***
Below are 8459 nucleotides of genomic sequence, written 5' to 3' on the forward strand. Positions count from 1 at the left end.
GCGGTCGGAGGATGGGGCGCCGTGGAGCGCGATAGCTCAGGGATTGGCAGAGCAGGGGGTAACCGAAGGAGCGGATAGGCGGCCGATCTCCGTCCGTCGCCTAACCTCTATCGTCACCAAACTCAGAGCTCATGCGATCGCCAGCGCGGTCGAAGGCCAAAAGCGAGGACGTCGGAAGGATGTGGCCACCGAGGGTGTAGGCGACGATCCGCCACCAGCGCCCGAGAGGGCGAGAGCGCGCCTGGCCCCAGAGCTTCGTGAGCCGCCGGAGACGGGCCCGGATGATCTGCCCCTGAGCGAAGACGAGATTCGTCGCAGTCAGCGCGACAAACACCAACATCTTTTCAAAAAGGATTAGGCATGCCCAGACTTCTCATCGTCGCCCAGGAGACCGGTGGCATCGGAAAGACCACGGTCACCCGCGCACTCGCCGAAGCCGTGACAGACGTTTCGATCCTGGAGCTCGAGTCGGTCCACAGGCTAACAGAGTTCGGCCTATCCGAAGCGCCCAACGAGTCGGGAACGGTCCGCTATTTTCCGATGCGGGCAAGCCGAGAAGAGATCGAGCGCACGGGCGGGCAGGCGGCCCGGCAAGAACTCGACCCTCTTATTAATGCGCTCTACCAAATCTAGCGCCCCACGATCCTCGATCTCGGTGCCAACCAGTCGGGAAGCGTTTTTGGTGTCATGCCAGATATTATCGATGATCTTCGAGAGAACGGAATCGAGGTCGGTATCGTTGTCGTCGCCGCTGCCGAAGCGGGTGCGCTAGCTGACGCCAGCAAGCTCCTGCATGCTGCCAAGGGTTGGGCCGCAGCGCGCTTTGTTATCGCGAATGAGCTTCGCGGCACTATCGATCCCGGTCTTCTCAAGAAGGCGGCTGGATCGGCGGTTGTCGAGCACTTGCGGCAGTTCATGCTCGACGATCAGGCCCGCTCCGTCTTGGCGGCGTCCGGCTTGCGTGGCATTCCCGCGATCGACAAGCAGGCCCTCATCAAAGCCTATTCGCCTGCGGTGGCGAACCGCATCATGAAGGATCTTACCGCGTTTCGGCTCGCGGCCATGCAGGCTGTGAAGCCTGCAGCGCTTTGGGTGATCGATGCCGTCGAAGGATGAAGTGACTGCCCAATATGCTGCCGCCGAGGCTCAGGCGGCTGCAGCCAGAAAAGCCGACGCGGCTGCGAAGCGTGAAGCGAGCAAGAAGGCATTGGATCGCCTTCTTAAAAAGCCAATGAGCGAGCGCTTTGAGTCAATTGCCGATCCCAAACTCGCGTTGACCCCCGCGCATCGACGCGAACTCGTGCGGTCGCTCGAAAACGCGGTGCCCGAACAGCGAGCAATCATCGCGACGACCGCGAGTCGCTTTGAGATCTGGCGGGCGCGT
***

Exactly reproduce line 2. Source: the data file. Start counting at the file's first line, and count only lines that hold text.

GCGGTCGGAGGATGGGGCGCCGTGGAGCGCGATAGCTCAGGGATTGGCAGAGCAGGGGGTAACCGAAGGAGCGGATAGGCGGCCGATCTCCGTCCGTCGCCTAACCTCTATCGTCACCAAACTCAGAGCTCATGCGATCGCCAGCGCGGTCGAAGGCCAAAAGCGAGGACGTCGGAAGGATGTGGCCACCGAGGGTGTAGGCGACGATCCGCCACCAGCGCCCGAGAGGGCGAGAGCGCGCCTGGCCCCAGAGCTTCGTGAGCCGCCGGAGACGGGCCCGGATGATCTGCCCCTGAGCGAAGACGAGATTCGTCGCAGTCAGCGCGACAAACACCAACATCTTTTCAAAAAGGATTAGGCATGCCCAGACTTCTCATCGTCGCCCAGGAGACCGGTGGCATCGGAAAGACCACGGTCACCCGCGCACTCGCCGAAGCCGTGACAGACGTTTCGATCCTGGAGCTCGAGTCGGTCCACAGGCTAACAGAGTTCGGCCTATCCGAAGCGCCCAACGAGTCGGGAACGGTCCGCTATTTTCCGATGCGGGCAAGCCGAGAAGAGATCGAGCGCACGGGCGGGCAGGCGGCCCGGCAAGAACTCGACCCTCTTATTAATGCGCTCTACCAAATCTAGCGCCCCACGATCCTCGATCTCGGTGCCAACCAGTCGGGAAGCGTTTTTGGTGTCATGCCAGATATTATCGATGATCTTCGAGAGAACGGAATCGAGGTCGGTATCGTTGTCGTCGCCGCTGCCGAAGCGGGTGCGCTAGCTGACGCCAGCAAGCTCCTGCATGCTGCCAAGGGTTGGGCCGCAGCGCGCTTTGTTATCGCGAATGAGCTTCGCGGCACTATCGATCCCGGTCTTCTCAAGAAGGCGGCTGGATCGGCGGTTGTCGAGCACTTGCGGCAGTTCATGCTCGACGATCAGGCCCGCTCCGTCTTGGCGGCGTCCGGCTTGCGTGGCATTCCCGCGATCGACAAGCAGGCCCTCATCAAAGCCTATTCGCCTGCGGTGGCGAACCGCATCATGAAGGATCTTACCGCGTTTCGGCTCGCGGCCATGCAGGCTGTGAAGCCTGCAGCGCTTTGGGTGATCGATGCCGTCGAAGGATGAAGTGACTGCCCAATATGCTGCCGCCGAGGCTCAGGCGGCTGCAGCCAGAAAAGCCGACGCGGCTGCGAAGCGTGAAGCGAGCAAGAAGGCATTGGATCGCCTTCTTAAAAAGCCAATGAGCGAGCGCTTTGAGTCAATTGCCGATCCCAAACTCGCGTTGACCCCCGCGCATCGACGCGAACTCGTGCGGTCGCTCGAAAACGCGGTGCCCGAACAGCGAGCAATCATCGCGACGACCGCGAGTCGCTTTGAGATCTGGCGGGCGCGT